A Publisher's Conversation with Authors: Is the Age-Old Advice to Authors Still Viable?
It is Tuesday. Time to tall turkey. Monday's madness is over, and Wednesday will take us over the hump, so Tuesday it is--for some serious discussion with authors. Tuesday talks mean to address authors in waiting and self-published authors who would like to go a more traditional route or who would at least like to take their steps with a publisher by their side.
- Over 100 reviews is the recommended quantity. That is the classic advice. However, we have had hot-selling books that have had nearly no reviews. In those cases, there has been word of mouth "selling," in which influencers have recommended the book, book clubs have picked up the book for use at their meetings, or some other obvious endorsement is present that takes the place of reviews.
- Generally, emphasis is put on free reviews though paid reviews have always been part of the equation. The classic advice is that free reviews can be treated as unbiased whereas paid reviews might be biased favorably toward the work of the author paying for them. With paid reviewers becoming popular among self-published authors, there is some indication that the bias may be of less concern these days. Still, for now, our advice to our authors is to reach out to sources for free reviews and by-pass the paid ones. That advice may change.
- First-time authors often dream of long lines of people waiting to buy a book you sign for them at a bookstore. They believe this is what a book launch looks like. It does it you are a famous author. It does not if you are a first-time author, not nowadays, anyway. Today, both author and publisher can lose money, sometimes a lot of money, on a booksigning.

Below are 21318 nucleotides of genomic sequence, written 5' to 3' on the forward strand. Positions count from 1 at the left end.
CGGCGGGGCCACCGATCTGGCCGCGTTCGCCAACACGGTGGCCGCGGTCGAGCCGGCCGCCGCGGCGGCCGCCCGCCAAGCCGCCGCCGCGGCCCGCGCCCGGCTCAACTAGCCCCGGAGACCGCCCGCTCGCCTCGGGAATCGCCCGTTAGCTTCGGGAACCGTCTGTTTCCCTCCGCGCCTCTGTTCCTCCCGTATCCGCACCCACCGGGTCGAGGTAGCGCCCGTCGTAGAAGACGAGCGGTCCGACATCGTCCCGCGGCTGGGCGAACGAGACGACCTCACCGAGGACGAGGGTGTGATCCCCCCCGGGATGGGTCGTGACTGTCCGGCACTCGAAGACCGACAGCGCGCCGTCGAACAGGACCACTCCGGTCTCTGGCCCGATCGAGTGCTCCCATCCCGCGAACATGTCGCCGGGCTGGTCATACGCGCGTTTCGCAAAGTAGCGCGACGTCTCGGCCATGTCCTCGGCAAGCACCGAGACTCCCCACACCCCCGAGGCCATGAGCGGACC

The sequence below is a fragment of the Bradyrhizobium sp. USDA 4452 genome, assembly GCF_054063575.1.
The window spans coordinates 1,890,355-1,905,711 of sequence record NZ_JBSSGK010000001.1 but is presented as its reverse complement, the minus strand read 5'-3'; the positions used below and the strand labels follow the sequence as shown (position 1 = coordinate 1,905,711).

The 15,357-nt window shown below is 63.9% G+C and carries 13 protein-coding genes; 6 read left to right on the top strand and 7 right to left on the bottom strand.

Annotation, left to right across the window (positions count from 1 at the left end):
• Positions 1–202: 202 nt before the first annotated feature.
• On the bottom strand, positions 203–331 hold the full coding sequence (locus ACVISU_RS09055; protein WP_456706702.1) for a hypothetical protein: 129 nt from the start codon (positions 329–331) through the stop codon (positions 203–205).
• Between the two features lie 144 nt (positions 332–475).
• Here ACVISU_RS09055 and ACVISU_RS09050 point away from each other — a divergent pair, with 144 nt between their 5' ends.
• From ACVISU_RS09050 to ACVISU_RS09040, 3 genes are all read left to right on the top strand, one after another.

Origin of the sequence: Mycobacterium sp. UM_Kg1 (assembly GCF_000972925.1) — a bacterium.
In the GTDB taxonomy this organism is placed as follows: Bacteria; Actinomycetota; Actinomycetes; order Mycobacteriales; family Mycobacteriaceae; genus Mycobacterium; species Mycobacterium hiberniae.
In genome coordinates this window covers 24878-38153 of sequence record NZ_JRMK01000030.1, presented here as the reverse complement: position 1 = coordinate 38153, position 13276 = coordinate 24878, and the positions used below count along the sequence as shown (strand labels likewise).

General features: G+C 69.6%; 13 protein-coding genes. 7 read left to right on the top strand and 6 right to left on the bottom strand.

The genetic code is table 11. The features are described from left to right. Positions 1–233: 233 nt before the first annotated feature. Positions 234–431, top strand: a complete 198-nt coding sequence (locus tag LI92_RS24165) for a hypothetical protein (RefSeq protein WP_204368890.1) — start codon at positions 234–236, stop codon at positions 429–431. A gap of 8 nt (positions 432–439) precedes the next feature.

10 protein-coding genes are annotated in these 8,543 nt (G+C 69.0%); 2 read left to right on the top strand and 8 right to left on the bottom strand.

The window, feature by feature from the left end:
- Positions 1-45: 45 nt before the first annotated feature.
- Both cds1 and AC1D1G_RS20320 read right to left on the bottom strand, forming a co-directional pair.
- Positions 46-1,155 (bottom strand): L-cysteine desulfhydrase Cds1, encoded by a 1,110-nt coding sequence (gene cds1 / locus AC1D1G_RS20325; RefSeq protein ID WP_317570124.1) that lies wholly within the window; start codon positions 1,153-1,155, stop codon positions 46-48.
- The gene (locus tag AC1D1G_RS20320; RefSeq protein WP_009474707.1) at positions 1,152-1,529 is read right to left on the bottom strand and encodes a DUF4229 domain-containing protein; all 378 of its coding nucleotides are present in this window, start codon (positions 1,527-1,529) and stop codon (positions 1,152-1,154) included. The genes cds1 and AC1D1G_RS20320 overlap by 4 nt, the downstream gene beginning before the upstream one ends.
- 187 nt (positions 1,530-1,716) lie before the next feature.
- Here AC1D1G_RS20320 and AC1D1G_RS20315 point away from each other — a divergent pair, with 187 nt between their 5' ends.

- Bookstores in some places ask authors to pay for the privilege of holding a book signing. This is a new phenomenon. Our advice is not to do that. Book signings rarely sell more than 15-25 books. You will not earn back any fee you pay.
- Check out our posts on book signings for more information and for alternatives.
- The classic advice is that repeat advertising sells books. While this is true, it can be quite expensive to advertise your book in a newspaper or magazine, and we have rarely seen authors earn back their investments. It used to be that print advertising was quite effective for us, but it has become less so over time to the point that we do very little of it now.
- Yes, of course, the word has to get out or there will be no sales at all. However, rather than print advertising (whether via direct mail or via newspapers and magazines), you might consider e-blasts and advertising on social media. We have found the return from social media to be greater than the return from the more traditional places for advertising. At the same time, the expense is far less. So, return on investment, at least in our experience for the past 3-4 years, has been greatest for social media, e-blasts, and press release distribution.
- If you outsource ad preparation, you could conceivably encounter a broken bridge across the river of cost effectiveness.
- While it has always been important, given the massive daily introduction of new books and the "smallness" now of the world, word-of-mouth advertising (which is often cost-free) is the most effective and essential form of advertising.
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